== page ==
South West good, Merseyside bad: for cancer diagnosis where you live matters

    30 October 2015

    New analysis of health data by Cancer Research UK has shown that where you live is a major factor in surviving cancer. The research found that if every region of England was as good as the South West at early cancer diagnosis, almost 20,000 more patients would be diagnosed at the earliest possible stage, increasing their chances of survival.

    Between Merseyside (where almost half of patients are diagnosed too late) and the South West (where the figure is 40 per cent) there is a marked difference in the rate of early diagnosis.

    Sara Hiom, director of early diagnosis at Cancer Research UK, said: ‘Wherever you live, an early diagnosis of cancer will give you more treatment options and a better chance of survival.’

    If Merseyside caught up with the South West, almost 1,000 more patients would be diagnosed at an earlier stage.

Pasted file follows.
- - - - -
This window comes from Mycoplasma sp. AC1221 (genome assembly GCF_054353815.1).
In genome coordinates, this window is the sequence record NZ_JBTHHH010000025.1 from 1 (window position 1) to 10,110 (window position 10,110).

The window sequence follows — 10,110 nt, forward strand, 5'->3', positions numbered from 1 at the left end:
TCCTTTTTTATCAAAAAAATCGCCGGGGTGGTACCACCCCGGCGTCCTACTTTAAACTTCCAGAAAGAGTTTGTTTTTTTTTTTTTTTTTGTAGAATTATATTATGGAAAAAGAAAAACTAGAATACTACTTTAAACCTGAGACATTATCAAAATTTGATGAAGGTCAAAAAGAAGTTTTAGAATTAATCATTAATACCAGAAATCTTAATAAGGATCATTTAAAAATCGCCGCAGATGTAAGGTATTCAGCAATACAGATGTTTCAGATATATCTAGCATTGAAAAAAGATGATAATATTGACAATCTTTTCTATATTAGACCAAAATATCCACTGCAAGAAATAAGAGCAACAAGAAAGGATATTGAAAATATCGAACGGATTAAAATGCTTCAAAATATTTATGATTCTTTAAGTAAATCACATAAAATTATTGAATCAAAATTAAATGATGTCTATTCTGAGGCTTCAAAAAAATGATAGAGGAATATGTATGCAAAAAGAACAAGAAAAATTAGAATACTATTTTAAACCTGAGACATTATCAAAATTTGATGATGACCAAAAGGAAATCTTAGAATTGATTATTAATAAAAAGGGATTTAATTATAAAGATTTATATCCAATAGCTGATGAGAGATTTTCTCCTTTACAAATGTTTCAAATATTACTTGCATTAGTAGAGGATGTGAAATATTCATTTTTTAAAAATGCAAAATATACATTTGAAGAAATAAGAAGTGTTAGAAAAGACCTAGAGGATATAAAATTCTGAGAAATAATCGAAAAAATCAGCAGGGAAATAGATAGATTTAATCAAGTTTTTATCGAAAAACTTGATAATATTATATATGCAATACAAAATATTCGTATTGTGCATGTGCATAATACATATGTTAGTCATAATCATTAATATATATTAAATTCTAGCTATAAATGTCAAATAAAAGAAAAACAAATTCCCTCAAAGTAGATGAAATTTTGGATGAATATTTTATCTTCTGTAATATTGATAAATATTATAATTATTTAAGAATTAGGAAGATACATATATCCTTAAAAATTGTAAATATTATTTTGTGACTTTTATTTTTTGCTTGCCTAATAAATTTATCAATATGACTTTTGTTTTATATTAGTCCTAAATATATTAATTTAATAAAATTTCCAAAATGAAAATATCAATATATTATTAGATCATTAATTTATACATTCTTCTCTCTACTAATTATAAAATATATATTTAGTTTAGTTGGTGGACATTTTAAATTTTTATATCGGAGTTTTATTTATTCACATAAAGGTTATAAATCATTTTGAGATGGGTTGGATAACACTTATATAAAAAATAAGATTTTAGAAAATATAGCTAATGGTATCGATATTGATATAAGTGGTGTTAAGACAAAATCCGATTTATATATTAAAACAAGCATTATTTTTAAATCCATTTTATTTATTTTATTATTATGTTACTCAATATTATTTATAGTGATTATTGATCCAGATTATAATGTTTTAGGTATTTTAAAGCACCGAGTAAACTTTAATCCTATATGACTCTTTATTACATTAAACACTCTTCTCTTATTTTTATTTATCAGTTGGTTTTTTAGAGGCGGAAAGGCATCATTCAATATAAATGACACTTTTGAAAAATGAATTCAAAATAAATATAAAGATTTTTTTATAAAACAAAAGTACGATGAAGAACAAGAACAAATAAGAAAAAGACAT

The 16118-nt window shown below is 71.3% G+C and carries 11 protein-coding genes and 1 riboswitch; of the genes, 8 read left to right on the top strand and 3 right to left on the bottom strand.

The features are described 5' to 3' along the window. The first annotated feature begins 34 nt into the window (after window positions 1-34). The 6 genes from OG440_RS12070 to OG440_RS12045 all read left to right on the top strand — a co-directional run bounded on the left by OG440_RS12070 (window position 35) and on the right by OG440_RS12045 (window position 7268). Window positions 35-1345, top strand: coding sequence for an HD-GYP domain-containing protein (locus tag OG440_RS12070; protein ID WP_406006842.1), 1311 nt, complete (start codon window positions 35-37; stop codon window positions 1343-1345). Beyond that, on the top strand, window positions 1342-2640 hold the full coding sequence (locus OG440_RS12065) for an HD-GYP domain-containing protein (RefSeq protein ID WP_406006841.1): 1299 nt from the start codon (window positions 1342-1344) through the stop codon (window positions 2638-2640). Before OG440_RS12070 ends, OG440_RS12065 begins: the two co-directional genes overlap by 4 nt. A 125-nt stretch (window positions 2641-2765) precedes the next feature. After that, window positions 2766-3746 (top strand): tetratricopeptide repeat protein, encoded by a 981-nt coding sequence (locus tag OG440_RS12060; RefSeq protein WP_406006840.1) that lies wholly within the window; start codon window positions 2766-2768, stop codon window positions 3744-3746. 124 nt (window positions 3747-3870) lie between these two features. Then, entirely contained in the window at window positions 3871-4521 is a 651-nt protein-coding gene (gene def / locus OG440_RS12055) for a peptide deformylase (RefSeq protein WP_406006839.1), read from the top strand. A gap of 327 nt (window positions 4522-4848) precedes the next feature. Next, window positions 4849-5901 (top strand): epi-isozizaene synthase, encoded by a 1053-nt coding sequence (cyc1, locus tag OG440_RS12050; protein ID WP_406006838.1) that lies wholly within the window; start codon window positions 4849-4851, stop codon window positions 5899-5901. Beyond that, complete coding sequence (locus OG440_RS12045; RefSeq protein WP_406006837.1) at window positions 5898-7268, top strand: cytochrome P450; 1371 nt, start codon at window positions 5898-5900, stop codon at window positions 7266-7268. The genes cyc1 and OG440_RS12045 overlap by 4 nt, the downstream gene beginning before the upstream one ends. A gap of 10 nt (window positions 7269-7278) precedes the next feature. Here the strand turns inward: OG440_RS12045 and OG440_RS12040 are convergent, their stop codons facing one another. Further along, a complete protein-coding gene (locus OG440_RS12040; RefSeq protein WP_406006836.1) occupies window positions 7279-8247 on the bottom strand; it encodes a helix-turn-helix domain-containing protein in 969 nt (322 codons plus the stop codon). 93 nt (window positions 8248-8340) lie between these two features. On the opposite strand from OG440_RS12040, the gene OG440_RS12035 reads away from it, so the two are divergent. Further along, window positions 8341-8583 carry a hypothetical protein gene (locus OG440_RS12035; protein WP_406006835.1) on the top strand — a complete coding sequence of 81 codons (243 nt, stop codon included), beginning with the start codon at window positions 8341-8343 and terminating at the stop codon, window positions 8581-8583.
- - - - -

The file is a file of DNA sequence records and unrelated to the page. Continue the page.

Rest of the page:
The disparities were noticeable in other areas too. Breast cancer diagnosis is late in a quarter of patients in London, compared with just ten per cent in Leicestershire and Lincolnshire.

    Merseyside was also at the bottom of the league for bowel cancer diagnosis, with almost 60 per cent of patients diagnosed late compared with 50 per cent in East Anglia.

    The chance of cancer survival for some of the most common forms of the disease is up to three times higher when the disease is diagnosed at the earlier stages. Cancer Research UK is launching an early diagnosis campaign, and urges people to visit their GP at the earliest opportunity if they notice possible cancer symptoms.

    Dr Jodie Moffat, head of early diagnosis at Cancer Research UK, said: ‘We don’t know for sure why there’s such variation across England and it’s likely that a lot of factors are coming into play. These might include patients not going to their doctor as early as they could with possible cancer symptoms, and GPs sometimes failing to suspect cancer or not referring patients for diagnostic tests promptly.’